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A pulmonary blood flow scan (or lung scan) is a nuclear medicine test that provides images of the blood flow in the lungs.
How Boston Children's Hospital approaches pulmonary blood flow scans
The Nuclear Medicine and Molecular Imaging program at Children's is committed to providing a safe, comfortable and child-friendly atmosphere with:
A pulmonary blood flow scan (or lung scan) is a diagnostic nuclear medicine test that provides images of the blood flow in the lungs. It can show areas of the lungs that are not receiving enough blood.
A radiopharmaceutical called Technetium-99m MAA is injected into your child's veins. Technetium-99m MAA has a tiny amount of radioactive molecules in it.
A special camera, called a gamma camera, is used to take pictures of the lungs once the radiopharmaceutical has been injected.
A lung scan can help assess pulmonary blood flow in several conditions including:
There is no special preparation necessary.
When you arrive, please go to the Nuclear Medicine check-in desk on the second floor of the main hospital. A clinical intake coordinator will check in your child and verify his registration information.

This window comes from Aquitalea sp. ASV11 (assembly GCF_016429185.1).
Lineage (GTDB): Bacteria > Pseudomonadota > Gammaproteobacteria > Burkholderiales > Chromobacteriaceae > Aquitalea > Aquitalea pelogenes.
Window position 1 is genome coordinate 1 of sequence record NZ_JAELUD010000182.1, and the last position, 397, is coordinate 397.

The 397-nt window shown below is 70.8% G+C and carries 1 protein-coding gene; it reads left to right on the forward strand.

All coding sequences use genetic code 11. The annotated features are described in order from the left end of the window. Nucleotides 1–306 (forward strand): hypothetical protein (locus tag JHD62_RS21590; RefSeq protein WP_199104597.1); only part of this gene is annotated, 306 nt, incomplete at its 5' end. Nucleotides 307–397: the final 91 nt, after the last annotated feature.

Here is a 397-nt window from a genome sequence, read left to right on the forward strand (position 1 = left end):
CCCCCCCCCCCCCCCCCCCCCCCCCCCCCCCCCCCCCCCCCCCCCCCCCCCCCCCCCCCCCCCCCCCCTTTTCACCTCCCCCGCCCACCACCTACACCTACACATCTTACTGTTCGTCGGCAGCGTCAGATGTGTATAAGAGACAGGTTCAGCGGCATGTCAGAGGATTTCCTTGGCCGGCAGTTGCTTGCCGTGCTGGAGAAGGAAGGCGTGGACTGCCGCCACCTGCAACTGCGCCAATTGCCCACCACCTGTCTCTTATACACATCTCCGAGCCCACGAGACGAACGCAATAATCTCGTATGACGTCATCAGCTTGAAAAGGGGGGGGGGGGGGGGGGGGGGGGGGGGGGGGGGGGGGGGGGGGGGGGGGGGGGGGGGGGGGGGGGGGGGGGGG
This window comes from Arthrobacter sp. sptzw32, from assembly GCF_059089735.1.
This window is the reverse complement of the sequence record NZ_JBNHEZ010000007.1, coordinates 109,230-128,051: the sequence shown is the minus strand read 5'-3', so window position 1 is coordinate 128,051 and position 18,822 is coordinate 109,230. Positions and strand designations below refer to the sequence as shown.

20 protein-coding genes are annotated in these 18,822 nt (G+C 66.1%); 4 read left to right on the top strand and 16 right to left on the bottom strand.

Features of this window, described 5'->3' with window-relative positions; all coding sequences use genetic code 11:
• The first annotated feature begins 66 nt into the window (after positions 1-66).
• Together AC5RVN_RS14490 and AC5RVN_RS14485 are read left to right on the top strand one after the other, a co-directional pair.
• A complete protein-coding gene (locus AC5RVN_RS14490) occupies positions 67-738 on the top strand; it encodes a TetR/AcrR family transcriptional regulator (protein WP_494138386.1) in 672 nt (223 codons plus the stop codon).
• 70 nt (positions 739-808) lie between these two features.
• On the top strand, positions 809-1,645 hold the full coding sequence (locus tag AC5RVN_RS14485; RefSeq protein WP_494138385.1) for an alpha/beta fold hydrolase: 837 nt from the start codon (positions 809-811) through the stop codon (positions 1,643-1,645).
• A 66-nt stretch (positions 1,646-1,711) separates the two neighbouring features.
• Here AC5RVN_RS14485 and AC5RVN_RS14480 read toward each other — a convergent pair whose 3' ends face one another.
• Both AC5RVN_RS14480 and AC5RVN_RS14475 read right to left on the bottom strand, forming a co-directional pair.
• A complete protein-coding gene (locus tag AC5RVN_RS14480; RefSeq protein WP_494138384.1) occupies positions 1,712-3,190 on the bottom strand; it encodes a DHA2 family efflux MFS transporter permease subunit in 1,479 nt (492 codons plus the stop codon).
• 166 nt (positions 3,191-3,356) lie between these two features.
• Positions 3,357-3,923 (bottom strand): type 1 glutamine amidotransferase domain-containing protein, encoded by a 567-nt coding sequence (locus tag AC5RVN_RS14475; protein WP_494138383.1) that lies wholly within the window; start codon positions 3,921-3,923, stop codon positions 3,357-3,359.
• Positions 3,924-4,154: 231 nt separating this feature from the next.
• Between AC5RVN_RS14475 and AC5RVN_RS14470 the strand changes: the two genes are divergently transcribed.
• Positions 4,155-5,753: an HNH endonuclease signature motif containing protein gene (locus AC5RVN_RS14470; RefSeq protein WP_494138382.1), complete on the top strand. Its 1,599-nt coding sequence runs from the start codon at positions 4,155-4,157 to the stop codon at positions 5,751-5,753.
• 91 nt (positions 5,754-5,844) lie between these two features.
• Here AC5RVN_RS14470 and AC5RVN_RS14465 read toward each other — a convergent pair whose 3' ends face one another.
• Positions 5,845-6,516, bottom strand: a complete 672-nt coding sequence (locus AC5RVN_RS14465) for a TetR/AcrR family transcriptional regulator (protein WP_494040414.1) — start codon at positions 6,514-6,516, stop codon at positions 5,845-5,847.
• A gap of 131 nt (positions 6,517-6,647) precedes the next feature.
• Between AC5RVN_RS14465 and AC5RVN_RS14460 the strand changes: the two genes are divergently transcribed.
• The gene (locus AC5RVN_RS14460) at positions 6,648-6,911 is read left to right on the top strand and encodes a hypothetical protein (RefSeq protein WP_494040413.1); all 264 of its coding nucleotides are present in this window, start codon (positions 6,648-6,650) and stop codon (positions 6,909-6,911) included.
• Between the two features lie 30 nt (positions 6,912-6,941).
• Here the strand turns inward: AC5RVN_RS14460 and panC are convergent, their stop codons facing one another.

A pulmonary blood flow scan picture:
Your child may experience some discomfort associated with the insertion of the intravenous needle. The needle used for the procedure is small. Once the radiopharmaceutical is injected, the needle is withdrawn and a bandaid is placed over the site of the injection. The area where the injection was given may be a little sore.
Although the gamma camera may appear large and intimidating, it does not touch your child.
We are committed to ensuring that your child receives the smallest radiation dose needed to obtain the desired result.
Once the scan is complete, the images will be evaluated for quality. If the scan is adequate, your child will be free to leave and resume normal activity.
One of the Boston Children's nuclear medicine physicians will review your child's images and create a report of the findings and diagnosis.
The nuclear medicine physician will provide a report to the doctor who ordered your child's pulmonary blood flow scan. Your child's doctor will then discuss the results with you.
Department of Radiology
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